BROOKSVILLE - A majority of school board members said Tuesday they would give a portion of their salaries to help pay for an estimated $250,000 in new hires and competitive raises needed for a partial return to so-called courtesy busing.
Among the board members who said they would be willing to offer up a portion of their roughly $33,500 salaries, if it would help, were Matt Foreman, Cynthia Moore and Board Chairman Gus Guadagnino.
Board member John Sweeney said it's a good idea to consider, and Dianne Bonfield said she would want to see more information first.
Board members' offer to help fund added staffing costs shows their commitment to bringing back busing service for students who live within 2 miles of school just two years after they voted to cut the program. At the time, board members were reacting to the state's decision not to fund courtesy busing.
Still, board members were not able to find funding to bring the service back during a recent board meeting and are hoping Hernando commissioners will reverse course on the district's proposal to reinstate education impact fees.
If not, Hernando County residents may face higher taxes to free up the general fund to fund other programs, including busing, which is estimated to cost millions more than when it was eliminated.
Board members have proposed a ballot measure to renew a half-cent sales tax and have explored the possibility of increased millage rates on property taxes.
The half-cent sales tax would apply to capital expenditures only.
The district estimates all three revenue sources, if enacted, would generate more than $111 million for the district in five years, and more than $222 million in 10 years.
Along with busing, the money is needed for repairs to schools and other facilities and state-mandated tech requirements for computer-based testing.
The cost for the return of courtesy busing is estimated at $7.5 million, up to $250,000 of which would be spent on staff, said Transportation Director Doug Compton.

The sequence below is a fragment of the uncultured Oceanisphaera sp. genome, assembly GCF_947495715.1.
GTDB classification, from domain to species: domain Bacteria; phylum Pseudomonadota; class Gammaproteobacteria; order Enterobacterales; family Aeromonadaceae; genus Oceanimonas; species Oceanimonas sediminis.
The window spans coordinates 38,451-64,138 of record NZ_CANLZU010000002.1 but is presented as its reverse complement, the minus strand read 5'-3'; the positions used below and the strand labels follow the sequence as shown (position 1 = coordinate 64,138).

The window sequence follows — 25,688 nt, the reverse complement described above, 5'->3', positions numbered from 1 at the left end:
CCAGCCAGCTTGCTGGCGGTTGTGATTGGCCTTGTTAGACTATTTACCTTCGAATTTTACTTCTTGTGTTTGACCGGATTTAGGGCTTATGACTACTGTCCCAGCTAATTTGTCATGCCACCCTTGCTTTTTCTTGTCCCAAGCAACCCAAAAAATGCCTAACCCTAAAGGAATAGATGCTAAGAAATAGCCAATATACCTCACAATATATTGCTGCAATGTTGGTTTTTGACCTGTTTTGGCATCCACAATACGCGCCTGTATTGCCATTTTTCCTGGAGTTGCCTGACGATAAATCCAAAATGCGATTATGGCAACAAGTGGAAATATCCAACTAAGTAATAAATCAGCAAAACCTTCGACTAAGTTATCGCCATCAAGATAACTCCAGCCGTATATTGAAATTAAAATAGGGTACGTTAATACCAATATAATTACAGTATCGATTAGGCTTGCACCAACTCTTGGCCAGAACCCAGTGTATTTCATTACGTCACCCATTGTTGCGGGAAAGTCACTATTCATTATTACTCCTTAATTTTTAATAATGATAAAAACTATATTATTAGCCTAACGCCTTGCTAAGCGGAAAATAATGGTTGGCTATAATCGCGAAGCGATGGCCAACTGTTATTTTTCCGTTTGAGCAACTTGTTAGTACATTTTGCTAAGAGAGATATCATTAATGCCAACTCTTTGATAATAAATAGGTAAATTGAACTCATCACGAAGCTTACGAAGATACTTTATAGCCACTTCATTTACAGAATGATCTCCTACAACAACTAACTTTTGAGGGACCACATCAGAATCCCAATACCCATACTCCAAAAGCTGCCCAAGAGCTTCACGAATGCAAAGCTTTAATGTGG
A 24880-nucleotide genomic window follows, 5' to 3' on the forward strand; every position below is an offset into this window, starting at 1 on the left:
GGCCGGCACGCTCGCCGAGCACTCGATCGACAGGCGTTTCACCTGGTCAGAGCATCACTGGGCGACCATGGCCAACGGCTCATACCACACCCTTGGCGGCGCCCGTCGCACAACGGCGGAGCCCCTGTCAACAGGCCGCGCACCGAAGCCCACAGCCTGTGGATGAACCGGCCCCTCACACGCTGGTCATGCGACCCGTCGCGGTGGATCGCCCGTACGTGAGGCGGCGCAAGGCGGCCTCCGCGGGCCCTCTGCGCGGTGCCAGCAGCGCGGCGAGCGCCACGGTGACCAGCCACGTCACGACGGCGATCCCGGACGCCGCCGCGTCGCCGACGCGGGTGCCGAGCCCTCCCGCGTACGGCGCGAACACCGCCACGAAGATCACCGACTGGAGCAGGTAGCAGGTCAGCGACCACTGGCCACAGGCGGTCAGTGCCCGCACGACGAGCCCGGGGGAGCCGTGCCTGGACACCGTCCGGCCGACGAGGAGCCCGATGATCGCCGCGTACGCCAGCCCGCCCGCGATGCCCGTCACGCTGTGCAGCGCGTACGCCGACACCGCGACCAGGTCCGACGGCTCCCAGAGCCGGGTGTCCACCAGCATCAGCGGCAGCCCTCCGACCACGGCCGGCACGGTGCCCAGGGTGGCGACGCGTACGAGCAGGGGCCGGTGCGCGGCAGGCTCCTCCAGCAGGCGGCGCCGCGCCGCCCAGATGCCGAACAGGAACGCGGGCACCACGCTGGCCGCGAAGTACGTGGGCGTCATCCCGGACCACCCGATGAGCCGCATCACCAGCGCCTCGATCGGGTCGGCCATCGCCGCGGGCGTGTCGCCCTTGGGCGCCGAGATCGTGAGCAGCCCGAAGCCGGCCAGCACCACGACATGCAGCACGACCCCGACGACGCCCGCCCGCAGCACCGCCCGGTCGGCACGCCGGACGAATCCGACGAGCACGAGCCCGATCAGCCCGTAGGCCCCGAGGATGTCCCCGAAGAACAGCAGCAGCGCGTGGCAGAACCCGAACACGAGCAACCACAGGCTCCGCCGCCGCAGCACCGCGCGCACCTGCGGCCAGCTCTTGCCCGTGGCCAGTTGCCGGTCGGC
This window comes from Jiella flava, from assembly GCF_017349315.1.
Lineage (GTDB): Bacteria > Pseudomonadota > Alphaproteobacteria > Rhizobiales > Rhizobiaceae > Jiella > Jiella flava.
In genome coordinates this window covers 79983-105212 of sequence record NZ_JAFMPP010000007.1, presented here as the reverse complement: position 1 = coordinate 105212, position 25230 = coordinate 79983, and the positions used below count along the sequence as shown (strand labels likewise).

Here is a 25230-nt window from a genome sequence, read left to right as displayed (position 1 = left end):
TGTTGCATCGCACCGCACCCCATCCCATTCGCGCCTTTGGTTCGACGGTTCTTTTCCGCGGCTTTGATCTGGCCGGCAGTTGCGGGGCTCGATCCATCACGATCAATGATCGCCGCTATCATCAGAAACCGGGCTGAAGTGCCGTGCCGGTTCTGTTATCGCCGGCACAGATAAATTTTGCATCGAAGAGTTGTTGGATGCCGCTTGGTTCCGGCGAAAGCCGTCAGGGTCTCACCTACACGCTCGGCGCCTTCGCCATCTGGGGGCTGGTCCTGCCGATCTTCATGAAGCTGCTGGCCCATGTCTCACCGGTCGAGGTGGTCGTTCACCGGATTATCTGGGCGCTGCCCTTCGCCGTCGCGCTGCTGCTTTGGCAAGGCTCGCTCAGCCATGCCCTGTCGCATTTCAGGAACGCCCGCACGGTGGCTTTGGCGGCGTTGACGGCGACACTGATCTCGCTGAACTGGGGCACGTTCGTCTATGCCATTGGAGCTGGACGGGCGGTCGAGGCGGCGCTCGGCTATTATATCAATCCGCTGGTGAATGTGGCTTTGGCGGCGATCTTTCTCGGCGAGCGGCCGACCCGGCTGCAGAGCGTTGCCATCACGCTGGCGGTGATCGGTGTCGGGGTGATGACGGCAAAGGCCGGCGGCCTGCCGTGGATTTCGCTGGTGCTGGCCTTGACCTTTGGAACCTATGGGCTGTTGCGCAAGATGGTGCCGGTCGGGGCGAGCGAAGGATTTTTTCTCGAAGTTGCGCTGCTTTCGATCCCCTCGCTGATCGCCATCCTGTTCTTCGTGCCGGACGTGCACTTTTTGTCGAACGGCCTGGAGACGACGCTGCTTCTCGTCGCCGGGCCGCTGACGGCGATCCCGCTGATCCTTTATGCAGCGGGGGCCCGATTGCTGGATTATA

The district saved a little more than $2 million by eliminating the busing.
If the program returns, the district will have to spend between $1 million and $2.5 million to buy new buses after the transportation department sold the 43 buses for $250,000 when the cuts were made.
Foreman said during a board workshop Tuesday that the board has voted in the past to commit to future expenses when the district did not yet have funding for them.
"We have the ability to implement, but understand we're going to have to bite the bullet one way or the other," he said. "If the sales tax doesn't pass, this board is going to have to make a commitment to raise (funding) ... It's reality. It's what no one wants to say but needs to be said."
Foreman said he thinks one of the ways to stimulate economic development is by improving schools, and he is hopeful voters will pass the sales tax during the upcoming election.
"The majority of our community realizes where that money is going," he said.
Guadagnino said he thinks it is the board's responsibility to take care of the district's immediate problems with respect to busing students.
"I'm sure the funds are going to come through one way or another ... so to me it's not a hard decision," said Guadagnino. "It would destroy me if we didn't do this because of funding, and some dirt bag rapes one of our kids or if one of our kids gets killed because we didn't do this."
Moore agreed with both Foreman and Guadagnino, saying the board needs to make a decision about the buses now, so that the transportation department has time to place an order in for the buses this coming August.
"We have to find the money somewhere," said Moore, who is also a volunteer at Brooksville Elementary. "You see the children come in on rainy days because they walked, and they have to sit in that all day."
The board voted, with the exception of Moore, to table their discussion until March 11 after county commissioners vote to either eliminate or extend a moratorium on education impact fees.